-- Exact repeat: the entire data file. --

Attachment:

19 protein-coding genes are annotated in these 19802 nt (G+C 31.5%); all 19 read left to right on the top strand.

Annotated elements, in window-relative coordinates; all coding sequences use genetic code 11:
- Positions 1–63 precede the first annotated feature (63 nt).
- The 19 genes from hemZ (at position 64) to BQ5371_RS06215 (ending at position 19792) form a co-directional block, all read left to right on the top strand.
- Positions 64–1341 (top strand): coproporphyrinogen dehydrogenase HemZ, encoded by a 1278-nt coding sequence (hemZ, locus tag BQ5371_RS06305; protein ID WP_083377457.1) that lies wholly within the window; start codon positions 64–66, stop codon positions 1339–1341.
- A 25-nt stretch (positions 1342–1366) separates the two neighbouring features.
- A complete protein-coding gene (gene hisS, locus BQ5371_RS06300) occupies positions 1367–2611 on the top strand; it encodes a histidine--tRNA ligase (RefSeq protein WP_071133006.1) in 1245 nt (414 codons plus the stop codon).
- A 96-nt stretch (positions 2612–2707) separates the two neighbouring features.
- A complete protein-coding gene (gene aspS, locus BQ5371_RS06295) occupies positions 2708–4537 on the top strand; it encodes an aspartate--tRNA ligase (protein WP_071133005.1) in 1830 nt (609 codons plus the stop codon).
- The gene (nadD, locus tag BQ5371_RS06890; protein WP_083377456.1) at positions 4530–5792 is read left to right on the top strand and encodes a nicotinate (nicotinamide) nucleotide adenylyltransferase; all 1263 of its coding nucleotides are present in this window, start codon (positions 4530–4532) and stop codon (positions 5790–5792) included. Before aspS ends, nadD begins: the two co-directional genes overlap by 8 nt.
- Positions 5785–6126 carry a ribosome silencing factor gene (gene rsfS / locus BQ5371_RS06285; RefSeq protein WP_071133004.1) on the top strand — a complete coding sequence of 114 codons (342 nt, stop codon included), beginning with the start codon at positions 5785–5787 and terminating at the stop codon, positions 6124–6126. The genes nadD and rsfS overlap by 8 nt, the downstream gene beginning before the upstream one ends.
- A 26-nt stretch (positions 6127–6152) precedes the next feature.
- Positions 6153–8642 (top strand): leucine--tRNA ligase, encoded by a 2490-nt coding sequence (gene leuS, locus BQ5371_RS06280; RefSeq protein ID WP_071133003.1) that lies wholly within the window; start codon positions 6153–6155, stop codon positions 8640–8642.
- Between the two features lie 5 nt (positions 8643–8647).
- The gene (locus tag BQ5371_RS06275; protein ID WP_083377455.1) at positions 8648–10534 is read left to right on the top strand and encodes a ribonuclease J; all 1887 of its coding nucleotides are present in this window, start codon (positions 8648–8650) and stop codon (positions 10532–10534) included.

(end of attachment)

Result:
19 protein-coding genes are annotated in these 19802 nt (G+C 31.5%); all 19 read left to right on the top strand.

Annotated elements, in window-relative coordinates; all coding sequences use genetic code 11:
- Positions 1–63 precede the first annotated feature (63 nt).
- The 19 genes from hemZ (at position 64) to BQ5371_RS06215 (ending at position 19792) form a co-directional block, all read left to right on the top strand.
- Positions 64–1341 (top strand): coproporphyrinogen dehydrogenase HemZ, encoded by a 1278-nt coding sequence (hemZ, locus tag BQ5371_RS06305; protein ID WP_083377457.1) that lies wholly within the window; start codon positions 64–66, stop codon positions 1339–1341.
- A 25-nt stretch (positions 1342–1366) separates the two neighbouring features.
- A complete protein-coding gene (gene hisS, locus BQ5371_RS06300) occupies positions 1367–2611 on the top strand; it encodes a histidine--tRNA ligase (RefSeq protein WP_071133006.1) in 1245 nt (414 codons plus the stop codon).
- A 96-nt stretch (positions 2612–2707) separates the two neighbouring features.
- A complete protein-coding gene (gene aspS, locus BQ5371_RS06295) occupies positions 2708–4537 on the top strand; it encodes an aspartate--tRNA ligase (protein WP_071133005.1) in 1830 nt (609 codons plus the stop codon).
- The gene (nadD, locus tag BQ5371_RS06890; protein WP_083377456.1) at positions 4530–5792 is read left to right on the top strand and encodes a nicotinate (nicotinamide) nucleotide adenylyltransferase; all 1263 of its coding nucleotides are present in this window, start codon (positions 4530–4532) and stop codon (positions 5790–5792) included. Before aspS ends, nadD begins: the two co-directional genes overlap by 8 nt.
- Positions 5785–6126 carry a ribosome silencing factor gene (gene rsfS / locus BQ5371_RS06285; RefSeq protein WP_071133004.1) on the top strand — a complete coding sequence of 114 codons (342 nt, stop codon included), beginning with the start codon at positions 5785–5787 and terminating at the stop codon, positions 6124–6126. The genes nadD and rsfS overlap by 8 nt, the downstream gene beginning before the upstream one ends.
- A 26-nt stretch (positions 6127–6152) precedes the next feature.
- Positions 6153–8642 (top strand): leucine--tRNA ligase, encoded by a 2490-nt coding sequence (gene leuS, locus BQ5371_RS06280; RefSeq protein ID WP_071133003.1) that lies wholly within the window; start codon positions 6153–6155, stop codon positions 8640–8642.
- Between the two features lie 5 nt (positions 8643–8647).
- The gene (locus tag BQ5371_RS06275; protein ID WP_083377455.1) at positions 8648–10534 is read left to right on the top strand and encodes a ribonuclease J; all 1887 of its coding nucleotides are present in this window, start codon (positions 8648–8650) and stop codon (positions 10532–10534) included.